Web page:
China’s Ministry of Finance (MOF) said Thursday it will exempt foreign companies from paying provisional withholding income tax on profits they re-invest in the country.
The news comes as the Chinese government is moving to attract foreign investors after a host of countries unveiled similar measures to lure foreign and domestic investment.
Foreign companies play an increasingly important role in boosting China’s economy and promoting industrial and technological upgrades. The new policy will provide a better environment for foreign companies in the long-run, encourage them to continuously expand investment in China and boost win-win cooperation, the MOF said on its website.
The exemption is effective from January 1, 2017, meaning taxes paid this year will be refunded.
Foreign companies must meet a string of conditions to be eligible for the exemption, including direct investment into sectors encouraged by the Chinese government, and investment returns must be transferred directly to invested companies.
Countries are competing to attract foreign investment with a mixture of incentives including tax cuts and easier market access.
Spokesman of China’s Ministry of Commerce (MOC) Gao Feng said earlier this month that China will remain a popular destination for foreign investment, due to economic stability, market potential and further opening up.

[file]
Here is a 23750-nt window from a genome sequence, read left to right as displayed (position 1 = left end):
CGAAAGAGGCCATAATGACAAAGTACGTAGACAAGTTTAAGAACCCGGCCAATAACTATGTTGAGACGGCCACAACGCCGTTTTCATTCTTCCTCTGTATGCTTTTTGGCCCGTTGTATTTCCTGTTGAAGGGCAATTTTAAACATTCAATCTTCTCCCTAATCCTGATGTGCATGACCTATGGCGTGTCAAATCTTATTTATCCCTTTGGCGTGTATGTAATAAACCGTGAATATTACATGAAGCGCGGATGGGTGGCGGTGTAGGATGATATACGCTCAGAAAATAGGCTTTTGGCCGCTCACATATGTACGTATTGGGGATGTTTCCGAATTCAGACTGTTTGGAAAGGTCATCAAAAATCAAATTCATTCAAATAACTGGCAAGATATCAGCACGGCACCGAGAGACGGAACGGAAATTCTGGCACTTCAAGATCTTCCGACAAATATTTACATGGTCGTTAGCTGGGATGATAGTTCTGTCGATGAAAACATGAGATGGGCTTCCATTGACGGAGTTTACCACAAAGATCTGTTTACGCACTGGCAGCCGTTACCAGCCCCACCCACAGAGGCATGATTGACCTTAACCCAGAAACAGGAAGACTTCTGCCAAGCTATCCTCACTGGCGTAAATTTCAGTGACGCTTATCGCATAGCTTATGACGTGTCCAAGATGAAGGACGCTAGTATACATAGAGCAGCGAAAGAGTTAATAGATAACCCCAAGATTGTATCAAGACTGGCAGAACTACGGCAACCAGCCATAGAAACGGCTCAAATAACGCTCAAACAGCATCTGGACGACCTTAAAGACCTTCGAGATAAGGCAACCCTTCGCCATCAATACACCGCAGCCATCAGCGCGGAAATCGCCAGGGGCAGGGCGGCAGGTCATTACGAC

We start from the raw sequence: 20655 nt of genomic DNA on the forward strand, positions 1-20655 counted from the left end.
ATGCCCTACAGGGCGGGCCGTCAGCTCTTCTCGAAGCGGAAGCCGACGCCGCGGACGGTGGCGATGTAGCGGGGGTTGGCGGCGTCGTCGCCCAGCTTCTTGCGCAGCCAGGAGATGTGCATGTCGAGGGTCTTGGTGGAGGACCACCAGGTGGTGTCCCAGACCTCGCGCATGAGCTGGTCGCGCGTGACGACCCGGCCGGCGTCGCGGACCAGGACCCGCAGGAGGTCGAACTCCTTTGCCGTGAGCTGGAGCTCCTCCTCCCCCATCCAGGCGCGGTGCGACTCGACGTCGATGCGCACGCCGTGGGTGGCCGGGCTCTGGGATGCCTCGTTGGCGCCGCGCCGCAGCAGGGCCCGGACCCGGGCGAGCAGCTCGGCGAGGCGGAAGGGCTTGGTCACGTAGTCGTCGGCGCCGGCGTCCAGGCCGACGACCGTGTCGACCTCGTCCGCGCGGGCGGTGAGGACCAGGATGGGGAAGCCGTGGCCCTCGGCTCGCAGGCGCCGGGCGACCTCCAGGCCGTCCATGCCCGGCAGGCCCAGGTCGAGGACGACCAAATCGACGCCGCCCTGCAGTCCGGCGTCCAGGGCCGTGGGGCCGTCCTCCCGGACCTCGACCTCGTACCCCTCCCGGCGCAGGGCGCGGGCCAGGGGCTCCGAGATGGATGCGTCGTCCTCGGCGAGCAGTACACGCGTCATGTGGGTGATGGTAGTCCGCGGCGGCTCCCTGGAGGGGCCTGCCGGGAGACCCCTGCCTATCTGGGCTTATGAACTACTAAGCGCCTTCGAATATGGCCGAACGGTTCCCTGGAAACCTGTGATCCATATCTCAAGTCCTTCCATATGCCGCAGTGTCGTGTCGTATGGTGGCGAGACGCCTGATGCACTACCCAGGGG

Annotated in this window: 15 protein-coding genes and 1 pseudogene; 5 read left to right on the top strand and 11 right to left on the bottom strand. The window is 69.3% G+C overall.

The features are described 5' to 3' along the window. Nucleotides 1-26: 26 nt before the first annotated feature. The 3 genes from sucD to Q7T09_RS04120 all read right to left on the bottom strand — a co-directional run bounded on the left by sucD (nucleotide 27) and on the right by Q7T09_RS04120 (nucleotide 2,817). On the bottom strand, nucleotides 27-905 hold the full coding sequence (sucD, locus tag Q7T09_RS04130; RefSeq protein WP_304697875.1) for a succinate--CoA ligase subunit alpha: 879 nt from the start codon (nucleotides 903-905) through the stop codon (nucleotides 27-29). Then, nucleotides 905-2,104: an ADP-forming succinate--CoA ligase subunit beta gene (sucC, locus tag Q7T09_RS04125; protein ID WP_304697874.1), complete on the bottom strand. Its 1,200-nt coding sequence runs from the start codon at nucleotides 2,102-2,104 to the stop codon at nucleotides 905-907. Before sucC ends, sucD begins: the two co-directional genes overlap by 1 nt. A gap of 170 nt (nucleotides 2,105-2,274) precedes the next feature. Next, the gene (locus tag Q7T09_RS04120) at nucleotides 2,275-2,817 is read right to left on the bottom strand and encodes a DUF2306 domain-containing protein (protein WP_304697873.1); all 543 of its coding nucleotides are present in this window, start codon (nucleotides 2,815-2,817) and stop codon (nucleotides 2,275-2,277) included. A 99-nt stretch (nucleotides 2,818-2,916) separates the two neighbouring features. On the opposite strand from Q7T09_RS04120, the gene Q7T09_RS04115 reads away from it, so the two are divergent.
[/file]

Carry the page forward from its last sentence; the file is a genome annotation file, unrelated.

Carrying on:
“Tax policy is an important factor in investment decisions, but it is not necessarily a decisive one,” he said. “Economic stability, market potential and business environment of the target country are also important factors for investors to consider.”
China implemented a revised foreign investment catalogue earlier this year, which relaxed restrictions on foreign investment in a number of industries.
Next year, a negative list approach to market entry, which states the sectors and businesses that are off limits to foreign investment, will be expanded nationwide.
Foreign direct investment (FDI) into the Chinese mainland rose 9.8 percent year on year to reach 803.62 billion yuan (around 122 billion U.S. dollars) in the first 11 months, faster than the 1.9-percent year-on-year increase registered in the first 10 months, according to data from the MOC.